When we look at investable energy stocks, we tend to lean toward producers like Imperial Oil or Husky Energy. Some take the distribution route with companies like Enbridge or TransCanada. But there are other investment strategies available to investors who are willing to look outside of the box.
When we think about an energy play, we automatically jump to either crude oil or natural gas, or uranium if you’re adventurous. Yet there remains another option for energy-hungry investors looking for a great yielding dividend with a company poised for continuous long-term growth.
The company I’m talking about is Parkland Fuel Corp (TSX: PKI), the continent’s “fastest growing distributor and marketer of fuels and lubricants”. Parkland is a different type of energy company as it is quite varied and deals primarily with end users and wholesalers.
What began many years ago as a rural heating fuel delivery provider has grown into a coast-to-coast entity with operations in Canada and the northern U.S. through its subsidiaries Bluewave Energy, Columbia Fuels, Neufield Petroleum & Propane, Island Petroleum, Fast Gas Plus, Race Track Gas, SPF Energy, and 10 Chevron branded gas stations in B.C.
Latest quarterly report
Parkland has been steadily growing its infrastructure and its revenues. In its previous quarter, it brought in $1.8 billion in revenue up from $1.3 billion during the same period last year. This is thanks to the 1.92 billion liters of fuel, oil, propane, heating fuel, and other products sold by Parkland and its subsidiaries, up from 1.58 billion liters in the same quarter last year.
Here is where things get interesting, currently Parkland is on a quest to double its EBITDA by 2016 and a large part of that goal is cutting costs and acquisitions. The cost of these acquisitions has brought in some great additions to the company such as SPF Energy, which gave it an American foothold and a rail terminal, but the cost is deflating the books for the short term.
So we see in the past quarter that net earnings dropped to $6.9 million ($0.09 per share) from $20.3 million ($0.28 per share) and EBIDTA dropping to $35.7 million from $58.1 billion. These are the kinds of results that can hinder the stock in the short term, but the long-term potential of the stock looks quite bright, and the goal to double EBITDA by 2016 is on track as Parkland is expecting to reach $200 million in EBITDA by its fiscal year end.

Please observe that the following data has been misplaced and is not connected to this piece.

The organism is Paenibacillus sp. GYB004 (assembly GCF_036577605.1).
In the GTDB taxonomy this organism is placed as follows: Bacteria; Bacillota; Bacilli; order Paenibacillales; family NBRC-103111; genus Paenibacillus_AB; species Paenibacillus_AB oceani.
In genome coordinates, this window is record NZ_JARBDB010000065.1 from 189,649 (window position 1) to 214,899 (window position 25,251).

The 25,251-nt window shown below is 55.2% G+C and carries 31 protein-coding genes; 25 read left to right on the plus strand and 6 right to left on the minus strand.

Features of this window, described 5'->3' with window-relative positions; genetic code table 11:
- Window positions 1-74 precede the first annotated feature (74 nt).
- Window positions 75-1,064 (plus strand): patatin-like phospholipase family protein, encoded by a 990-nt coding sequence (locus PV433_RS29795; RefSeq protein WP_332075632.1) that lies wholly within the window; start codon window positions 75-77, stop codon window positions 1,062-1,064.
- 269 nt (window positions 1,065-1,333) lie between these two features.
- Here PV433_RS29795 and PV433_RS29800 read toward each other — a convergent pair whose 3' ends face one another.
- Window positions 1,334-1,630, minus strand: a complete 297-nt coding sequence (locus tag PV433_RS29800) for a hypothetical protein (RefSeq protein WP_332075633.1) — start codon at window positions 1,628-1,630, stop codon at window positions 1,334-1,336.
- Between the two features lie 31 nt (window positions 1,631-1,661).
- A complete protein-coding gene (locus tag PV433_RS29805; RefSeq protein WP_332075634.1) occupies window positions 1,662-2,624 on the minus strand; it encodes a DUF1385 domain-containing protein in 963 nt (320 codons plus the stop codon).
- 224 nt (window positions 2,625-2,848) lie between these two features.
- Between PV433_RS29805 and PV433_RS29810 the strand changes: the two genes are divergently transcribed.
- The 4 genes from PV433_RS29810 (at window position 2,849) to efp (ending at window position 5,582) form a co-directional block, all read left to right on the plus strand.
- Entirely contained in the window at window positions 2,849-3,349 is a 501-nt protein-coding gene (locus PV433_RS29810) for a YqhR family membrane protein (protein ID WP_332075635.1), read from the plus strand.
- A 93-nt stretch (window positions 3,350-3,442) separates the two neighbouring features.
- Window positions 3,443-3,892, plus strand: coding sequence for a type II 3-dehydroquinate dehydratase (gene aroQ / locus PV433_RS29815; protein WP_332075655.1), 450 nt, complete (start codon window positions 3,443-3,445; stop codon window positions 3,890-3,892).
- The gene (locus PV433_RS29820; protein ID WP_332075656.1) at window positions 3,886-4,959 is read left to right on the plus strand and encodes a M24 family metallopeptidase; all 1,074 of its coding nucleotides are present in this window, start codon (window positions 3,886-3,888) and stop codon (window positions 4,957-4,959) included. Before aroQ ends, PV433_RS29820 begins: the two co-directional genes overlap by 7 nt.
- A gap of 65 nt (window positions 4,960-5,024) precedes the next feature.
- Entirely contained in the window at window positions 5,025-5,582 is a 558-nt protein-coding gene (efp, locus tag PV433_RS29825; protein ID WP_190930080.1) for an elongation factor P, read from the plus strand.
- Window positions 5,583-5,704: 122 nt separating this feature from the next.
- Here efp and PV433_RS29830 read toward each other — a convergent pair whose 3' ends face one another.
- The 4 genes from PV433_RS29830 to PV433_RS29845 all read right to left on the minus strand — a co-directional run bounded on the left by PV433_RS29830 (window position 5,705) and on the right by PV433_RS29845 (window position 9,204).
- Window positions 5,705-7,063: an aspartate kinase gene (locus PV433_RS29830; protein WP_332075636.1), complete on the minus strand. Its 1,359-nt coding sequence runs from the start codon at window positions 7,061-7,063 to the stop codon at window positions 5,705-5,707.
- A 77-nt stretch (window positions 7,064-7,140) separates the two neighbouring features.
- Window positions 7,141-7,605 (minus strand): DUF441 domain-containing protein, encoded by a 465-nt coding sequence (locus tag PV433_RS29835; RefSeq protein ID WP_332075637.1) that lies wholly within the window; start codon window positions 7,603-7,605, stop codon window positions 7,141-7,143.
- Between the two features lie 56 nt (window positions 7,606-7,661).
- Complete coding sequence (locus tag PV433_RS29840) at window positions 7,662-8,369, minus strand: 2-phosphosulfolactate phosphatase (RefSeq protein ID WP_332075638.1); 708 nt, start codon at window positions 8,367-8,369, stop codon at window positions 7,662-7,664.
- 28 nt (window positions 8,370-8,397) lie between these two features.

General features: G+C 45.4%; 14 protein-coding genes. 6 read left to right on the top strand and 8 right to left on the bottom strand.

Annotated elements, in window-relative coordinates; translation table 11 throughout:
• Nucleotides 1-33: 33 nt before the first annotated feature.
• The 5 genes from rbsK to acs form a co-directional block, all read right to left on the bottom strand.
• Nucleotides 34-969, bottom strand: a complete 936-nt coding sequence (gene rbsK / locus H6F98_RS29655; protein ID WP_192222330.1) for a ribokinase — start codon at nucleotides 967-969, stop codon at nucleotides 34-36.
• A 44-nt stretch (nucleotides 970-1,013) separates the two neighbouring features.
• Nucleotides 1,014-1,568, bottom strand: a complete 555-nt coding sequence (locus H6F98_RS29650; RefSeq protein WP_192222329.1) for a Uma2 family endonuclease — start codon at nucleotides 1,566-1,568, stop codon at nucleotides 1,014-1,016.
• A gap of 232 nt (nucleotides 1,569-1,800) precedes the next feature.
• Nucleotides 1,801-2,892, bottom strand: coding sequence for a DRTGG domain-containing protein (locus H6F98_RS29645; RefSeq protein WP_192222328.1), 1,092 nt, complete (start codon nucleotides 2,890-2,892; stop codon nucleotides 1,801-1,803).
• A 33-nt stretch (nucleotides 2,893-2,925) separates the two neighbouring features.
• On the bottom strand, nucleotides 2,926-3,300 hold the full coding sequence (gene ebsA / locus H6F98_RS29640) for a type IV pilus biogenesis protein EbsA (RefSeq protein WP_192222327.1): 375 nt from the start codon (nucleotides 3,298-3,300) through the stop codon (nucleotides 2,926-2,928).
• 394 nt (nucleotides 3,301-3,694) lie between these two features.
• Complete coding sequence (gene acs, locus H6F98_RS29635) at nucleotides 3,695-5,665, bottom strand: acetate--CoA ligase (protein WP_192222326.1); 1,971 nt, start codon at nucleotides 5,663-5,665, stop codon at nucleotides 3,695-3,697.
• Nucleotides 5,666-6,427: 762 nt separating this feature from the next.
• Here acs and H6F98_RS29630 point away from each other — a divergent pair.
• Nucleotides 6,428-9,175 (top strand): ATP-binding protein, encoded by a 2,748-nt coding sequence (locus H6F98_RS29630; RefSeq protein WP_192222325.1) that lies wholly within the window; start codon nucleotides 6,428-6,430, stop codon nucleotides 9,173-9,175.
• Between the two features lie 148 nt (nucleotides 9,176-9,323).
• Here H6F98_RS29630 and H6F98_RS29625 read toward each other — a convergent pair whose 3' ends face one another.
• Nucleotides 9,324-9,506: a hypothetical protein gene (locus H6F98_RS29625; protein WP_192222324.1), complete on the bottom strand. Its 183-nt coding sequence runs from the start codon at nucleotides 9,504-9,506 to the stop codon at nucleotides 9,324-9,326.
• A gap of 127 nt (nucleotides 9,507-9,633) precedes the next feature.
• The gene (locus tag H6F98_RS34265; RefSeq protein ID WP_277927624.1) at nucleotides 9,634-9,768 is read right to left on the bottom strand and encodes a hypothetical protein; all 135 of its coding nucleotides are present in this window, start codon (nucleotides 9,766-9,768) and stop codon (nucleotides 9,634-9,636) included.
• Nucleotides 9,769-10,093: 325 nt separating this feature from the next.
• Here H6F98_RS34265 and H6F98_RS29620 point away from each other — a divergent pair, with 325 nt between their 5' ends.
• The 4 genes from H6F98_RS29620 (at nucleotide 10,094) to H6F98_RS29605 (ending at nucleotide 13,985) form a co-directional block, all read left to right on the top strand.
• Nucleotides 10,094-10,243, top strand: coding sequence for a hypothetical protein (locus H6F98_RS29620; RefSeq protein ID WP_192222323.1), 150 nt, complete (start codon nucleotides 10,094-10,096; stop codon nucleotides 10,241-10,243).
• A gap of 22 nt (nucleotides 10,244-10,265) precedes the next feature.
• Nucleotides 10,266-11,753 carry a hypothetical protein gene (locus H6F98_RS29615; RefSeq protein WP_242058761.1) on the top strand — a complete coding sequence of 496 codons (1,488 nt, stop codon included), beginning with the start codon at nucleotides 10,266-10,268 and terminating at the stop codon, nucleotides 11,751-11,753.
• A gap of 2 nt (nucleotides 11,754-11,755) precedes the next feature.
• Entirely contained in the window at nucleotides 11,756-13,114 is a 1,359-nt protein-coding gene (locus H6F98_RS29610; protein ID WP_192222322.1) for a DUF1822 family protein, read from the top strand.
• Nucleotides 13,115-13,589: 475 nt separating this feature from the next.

The string of acquisitions is far from over as the newest deal to emerge is a $378 million ($259 million cash and $119 million in Parkland shares) deal to acquire Pioneer Energy. This acquisition will help bolster Parkland’s retail fuel network in Eastern Canada and help it negotiate better pricing from suppliers.
What is interesting here is that one of the joint owners of Pioneer Energy that is being bought out is Suncor Energy. This is significant because for some time now Parkland has been lobbying various energy producers and refineries to either buy up their downstream marketing and/or retail divisions, or at least form a type of partnership.
It isn’t just major producers that Parkland is targeting; it is also advertising itself as a potential exit strategy for independent fuel marketers looking to divest or retire from the industry.
The dividend pumping stock
Currently Parkland pays out an annual dividend of $1.06 with a yield of 4.99% — not the highest cash payout among the energy sectors, but its yield is near the top. This is a dividend that Parkland is committed to as its dividend payout ratio in its last quarter has ballooned to 87% compared to 43% at the same time last year. The stock closed Thursday at $21.04 and has an average price target of $23.40.
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This article represents the opinion of the writer, who may disagree with the “official” recommendation position of a Motley Fool premium service or advisor. We’re Motley! Questioning an investing thesis — even one of our own — helps us all think critically about investing and make decisions that help us become smarter, happier, and richer, so we sometimes publish articles that may not be in line with recommendations, rankings or other content.
Fool contributor Cameron Conway has no position in any stocks mentioned.